The 24th CoP (Conference of Parties) is now being held at Poland with leaders from 197 nations converging at one place, hoping to converge on one decision – to resolve implementing the declarations of various past climate conventions. The former is sure, but the latter is doubtful.
This is not to connect the heads of state with climate change, but to remind all of us that we all are responsible for the crisis and the solution are within us. One such family that resolved to live with nature and practice eco-friendly living is the Chevara family near Palakkad.
When MES School of Architecture at Kuttipuram instituted an Award for Sustainable Living recently, the choice of its first recipient was Mohan Chevara, Rukmini and family.
The couple left their comfortable urban occupations in art and pharmacy education respectively and moved into a farming community which they started with a group of like-minded friends. Not believing in the commercialised school systems of today, they home-schooled their two daughters with many skill-sets, but no college degrees. Growing their own food with groundwater, their dependency on externalities was meager.
The family built a small 500 sq. ft. the house there all by themselves, except for electrician and roof carpenter, which naturally took time, but it came close to being with nature. Interwoven spliced bamboo applied over with mud mortar (wattle and daub) walls were adorned with has reliefs; frameless shutters made of split bamboo hung from top, covering the small windows with bamboo grills; bookshelves and ledges were made of bamboo; bamboo steps led to a compact mezzanine; cooking was in a tiny corner with firewood and gas as may be needed – it’s a lesson to learn from to check how less we need to live a basic life!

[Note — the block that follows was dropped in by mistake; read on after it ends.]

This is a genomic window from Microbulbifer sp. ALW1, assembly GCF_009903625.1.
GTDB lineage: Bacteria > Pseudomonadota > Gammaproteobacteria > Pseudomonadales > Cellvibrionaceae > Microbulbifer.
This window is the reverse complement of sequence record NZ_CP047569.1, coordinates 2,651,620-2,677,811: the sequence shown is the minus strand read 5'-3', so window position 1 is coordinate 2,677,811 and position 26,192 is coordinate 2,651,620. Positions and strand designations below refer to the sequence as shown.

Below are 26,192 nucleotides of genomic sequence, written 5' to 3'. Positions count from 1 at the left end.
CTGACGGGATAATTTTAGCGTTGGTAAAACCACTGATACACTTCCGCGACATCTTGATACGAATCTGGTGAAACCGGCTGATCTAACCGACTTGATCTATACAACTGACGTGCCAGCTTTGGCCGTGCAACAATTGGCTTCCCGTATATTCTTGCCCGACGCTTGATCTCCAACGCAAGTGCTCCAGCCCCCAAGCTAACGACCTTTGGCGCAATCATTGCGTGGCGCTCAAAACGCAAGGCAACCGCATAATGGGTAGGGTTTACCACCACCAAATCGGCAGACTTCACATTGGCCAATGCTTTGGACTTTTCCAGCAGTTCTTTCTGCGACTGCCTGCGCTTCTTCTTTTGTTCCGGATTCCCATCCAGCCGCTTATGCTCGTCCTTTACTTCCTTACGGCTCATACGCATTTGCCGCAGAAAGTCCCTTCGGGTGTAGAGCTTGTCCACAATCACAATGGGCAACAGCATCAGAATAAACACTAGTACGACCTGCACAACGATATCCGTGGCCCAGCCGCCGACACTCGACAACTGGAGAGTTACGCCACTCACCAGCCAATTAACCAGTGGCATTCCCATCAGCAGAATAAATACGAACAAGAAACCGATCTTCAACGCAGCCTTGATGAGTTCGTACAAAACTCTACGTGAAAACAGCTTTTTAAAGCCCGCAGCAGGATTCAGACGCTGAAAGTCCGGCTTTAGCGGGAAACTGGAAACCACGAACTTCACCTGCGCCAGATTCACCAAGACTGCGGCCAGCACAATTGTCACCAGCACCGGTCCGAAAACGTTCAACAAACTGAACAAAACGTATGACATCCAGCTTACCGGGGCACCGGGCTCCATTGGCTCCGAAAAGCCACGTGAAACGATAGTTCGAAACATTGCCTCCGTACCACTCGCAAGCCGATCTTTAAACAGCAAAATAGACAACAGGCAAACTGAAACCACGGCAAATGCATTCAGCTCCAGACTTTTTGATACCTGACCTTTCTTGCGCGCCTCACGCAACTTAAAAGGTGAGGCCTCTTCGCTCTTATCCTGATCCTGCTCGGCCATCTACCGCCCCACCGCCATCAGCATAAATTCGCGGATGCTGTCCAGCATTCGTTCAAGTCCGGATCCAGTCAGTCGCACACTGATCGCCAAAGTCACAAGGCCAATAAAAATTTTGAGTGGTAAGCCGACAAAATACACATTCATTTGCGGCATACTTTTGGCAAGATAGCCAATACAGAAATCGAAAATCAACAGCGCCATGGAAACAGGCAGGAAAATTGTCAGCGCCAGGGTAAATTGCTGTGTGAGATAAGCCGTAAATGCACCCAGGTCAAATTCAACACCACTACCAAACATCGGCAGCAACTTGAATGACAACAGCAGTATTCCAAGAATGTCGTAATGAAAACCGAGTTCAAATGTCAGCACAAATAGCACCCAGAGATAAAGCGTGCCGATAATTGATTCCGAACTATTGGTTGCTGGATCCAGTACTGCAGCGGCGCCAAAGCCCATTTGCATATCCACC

The house was raw, rustic but artistic. The rooms and spaces were tiny but were just about what we really need. A few material compromises and dependency on state electricity supply continues, for the project is still incomplete and health imperatives have made some demands on the final product.
Chevaras choose this lifestyle not out of compulsion of poverty, illiteracy or unemployment, but out of own choice to live with nature. They critique the modern urban living and wanted to take an alternative path to live sustainably.
Yet it was curious to note that they did not talk big and claimed to be saviors of ecology; it’s a simple way of life for them. We need more such people.
It has to be designed carefully, with proper ventilation too.
In the Indian context, ‘bright bathroom’ sounds like a contradiction! Majority of bathrooms in urban houses, with attached toilet, are ill-lit and badly ventilated.
Of course, we have quick fix solutions, without studying the root causes for the above experience. Fit a high wattage electric bulb and have an exhaust fan. Despite these two devices which consume electricity, many toilets and bathrooms are still dark during the daytime.
Actually the bathroom needs a large opening to brighten it up. There is a belief that larger the opening, lesser the privacy, which has no basis at all – a large window with translucent glass can ensure total privacy while a thin gap between the ventilator frame and the shutter can be a clear peephole. Ventilators in most buildings being rather low, most users keep them shut for the fear of privacy, incidentally blocking both air and light.
The generation before us knew the principle of ventilation that the warmer stale air moves upwards, being light in weight; hence the early toilets were provided with voids just below the roof level. During those days, with no steel and glass, these wall top openings were left with no shutters, which facilitated total movement of stale air.